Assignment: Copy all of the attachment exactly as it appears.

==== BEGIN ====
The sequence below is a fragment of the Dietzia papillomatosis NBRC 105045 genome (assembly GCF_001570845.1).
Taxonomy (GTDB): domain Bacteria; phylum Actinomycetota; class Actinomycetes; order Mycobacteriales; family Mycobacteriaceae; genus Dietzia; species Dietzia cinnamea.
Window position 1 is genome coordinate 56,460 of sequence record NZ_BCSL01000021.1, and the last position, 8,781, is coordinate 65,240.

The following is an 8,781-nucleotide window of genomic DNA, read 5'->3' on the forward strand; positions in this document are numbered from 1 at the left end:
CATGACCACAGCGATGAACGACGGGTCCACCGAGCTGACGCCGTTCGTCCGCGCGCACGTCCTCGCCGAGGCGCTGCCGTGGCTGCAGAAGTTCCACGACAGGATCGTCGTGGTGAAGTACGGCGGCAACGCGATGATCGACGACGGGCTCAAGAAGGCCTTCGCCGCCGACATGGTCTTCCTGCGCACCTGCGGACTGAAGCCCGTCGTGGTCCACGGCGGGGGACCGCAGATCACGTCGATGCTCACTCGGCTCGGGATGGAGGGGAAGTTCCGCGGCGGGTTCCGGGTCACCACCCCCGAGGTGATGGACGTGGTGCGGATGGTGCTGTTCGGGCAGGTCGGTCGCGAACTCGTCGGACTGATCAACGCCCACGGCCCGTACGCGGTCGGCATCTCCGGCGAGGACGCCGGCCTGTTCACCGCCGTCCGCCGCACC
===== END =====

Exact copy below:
The sequence below is a fragment of the Dietzia papillomatosis NBRC 105045 genome (assembly GCF_001570845.1).
Taxonomy (GTDB): domain Bacteria; phylum Actinomycetota; class Actinomycetes; order Mycobacteriales; family Mycobacteriaceae; genus Dietzia; species Dietzia cinnamea.
Window position 1 is genome coordinate 56,460 of sequence record NZ_BCSL01000021.1, and the last position, 8,781, is coordinate 65,240.

The following is an 8,781-nucleotide window of genomic DNA, read 5'->3' on the forward strand; positions in this document are numbered from 1 at the left end:
CATGACCACAGCGATGAACGACGGGTCCACCGAGCTGACGCCGTTCGTCCGCGCGCACGTCCTCGCCGAGGCGCTGCCGTGGCTGCAGAAGTTCCACGACAGGATCGTCGTGGTGAAGTACGGCGGCAACGCGATGATCGACGACGGGCTCAAGAAGGCCTTCGCCGCCGACATGGTCTTCCTGCGCACCTGCGGACTGAAGCCCGTCGTGGTCCACGGCGGGGGACCGCAGATCACGTCGATGCTCACTCGGCTCGGGATGGAGGGGAAGTTCCGCGGCGGGTTCCGGGTCACCACCCCCGAGGTGATGGACGTGGTGCGGATGGTGCTGTTCGGGCAGGTCGGTCGCGAACTCGTCGGACTGATCAACGCCCACGGCCCGTACGCGGTCGGCATCTCCGGCGAGGACGCCGGCCTGTTCACCGCCGTCCGCCGCACC